The "Race Against Death Tour" leaves the small town of Nemeha, Iowa headed westward on a hot August day........
As we left in the early afternoon, the heat started to really kick in. The temperatures were heading into triple digit territory and in a big hurry. As we went further west, conversation ceased and all three of us plodded along at a decent clip, but certainly no where near our fastest cruising speed. The road headed dead straight now. No turns, and not much to look at.
As I was rolling along it became very apparent that there were super heated pockets of air that you would run into coming up off of the now melting black top road. Suddenly running into these would raise the temperature 10 to 15 degrees from where they already were. We are talking dangerous heat. And it finally did me in. About 16 miles after leaving Nemeha, and just north of Galva, Iowa, I called out that I was stopping. I ghost rode my bike into the ditch and collapsed into darkness.
The next thing I recall is Troy yelling out my name from far away. Then he became clearer. Then I came to. I realized then he was standing right over me, and I was surrounded by tall grass. I sat up as Troy returned to his shaded seat next to Ryan and they were quietly discussing something. What to do about me, no doubt. I was severely dizzy and my head ached, no......it really hurt! All through that though, I was intensely embarrassed about the situation. I resolved to get on the bike again, but I was very wobbly and really slow.
Later I learned that I was completely out for 20 minutes. Troy and Ryan were beside themselves wondering if they should call for emergency help and leave me behind. Troy yelling at me was a last ditch attempt to get me going before they called in for help, but I didn't know any of that then. I just hurt. Bad.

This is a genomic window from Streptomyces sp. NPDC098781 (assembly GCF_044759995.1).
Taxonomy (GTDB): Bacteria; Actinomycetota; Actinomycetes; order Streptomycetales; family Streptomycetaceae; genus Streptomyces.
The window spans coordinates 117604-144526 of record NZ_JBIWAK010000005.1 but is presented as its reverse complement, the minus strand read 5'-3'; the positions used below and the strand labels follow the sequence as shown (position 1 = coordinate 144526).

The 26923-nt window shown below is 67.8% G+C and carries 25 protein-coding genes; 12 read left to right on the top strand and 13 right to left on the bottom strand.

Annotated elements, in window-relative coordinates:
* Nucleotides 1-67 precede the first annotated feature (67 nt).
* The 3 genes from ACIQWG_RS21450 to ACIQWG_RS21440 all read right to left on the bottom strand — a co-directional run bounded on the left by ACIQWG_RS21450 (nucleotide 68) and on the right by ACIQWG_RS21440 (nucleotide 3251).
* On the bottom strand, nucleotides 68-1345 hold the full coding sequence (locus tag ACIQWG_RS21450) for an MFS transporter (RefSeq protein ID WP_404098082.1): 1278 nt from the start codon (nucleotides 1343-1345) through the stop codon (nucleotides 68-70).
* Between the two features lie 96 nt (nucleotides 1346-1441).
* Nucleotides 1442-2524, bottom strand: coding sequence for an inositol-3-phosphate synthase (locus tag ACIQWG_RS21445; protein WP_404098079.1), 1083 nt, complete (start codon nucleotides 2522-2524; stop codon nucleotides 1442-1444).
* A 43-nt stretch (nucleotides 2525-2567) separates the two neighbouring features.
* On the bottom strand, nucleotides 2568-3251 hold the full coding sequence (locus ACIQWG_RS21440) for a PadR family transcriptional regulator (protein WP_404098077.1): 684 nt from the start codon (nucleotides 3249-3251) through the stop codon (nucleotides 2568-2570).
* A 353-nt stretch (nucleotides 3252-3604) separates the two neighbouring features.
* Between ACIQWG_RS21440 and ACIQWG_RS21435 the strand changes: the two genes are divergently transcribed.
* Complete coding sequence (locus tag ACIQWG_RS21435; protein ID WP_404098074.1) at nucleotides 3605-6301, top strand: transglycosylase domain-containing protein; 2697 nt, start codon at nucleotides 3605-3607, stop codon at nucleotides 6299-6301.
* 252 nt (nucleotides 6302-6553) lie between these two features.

We limped into Galva, and then just west of there into Holstein. There was a pizza joint we stopped at that Troy and Ryan ate at. I had zero appetite. I was just glad to be in some A/C and not move. We passed a bank with a thermometer sign that read 101 degrees.......in the shade.
Troy wanted to make the border, but as we went along, it became apparent I couldn't do much more than 10 mph and almost had to crawl up the long, grinding grades that were the outliers of the Loess Hills. There was a stop in Correctionville late in the afternoon. We sat a long time outside a convenience store as Troy and Ryan did some asking around about a place to stay. I finally got some food and drink down in me here as we waited. The sun was westering, and we needed a place to stay.
Much to Troy's chagrin the only good option was off route a couple miles in a county park. We rolled in, and I ate another meal, finally starting to feel better, much to the other guys relief. We sat around and conversed for awhile, told some stories, and generally joked around. Things seemed okay, but inside I was feeling terrible about letting the guys down and being a nuisance. At any rate, I learned that my front panniers were no longer my concern, as Troy took one and Ryan the other. They insisted I was going to make it. I thought of it as a demotion at the time, but in reality, I should have seen it as a positive sign. Ah.....the way time changes your perspective on things!
All I knew then was that I felt terrible, physically, but far worse mentally. I hit the hay hoping the next day would be much better.
Next week: Over The Border
Midweek film; Jeff Jones; A Man and his Bike
9 hours ago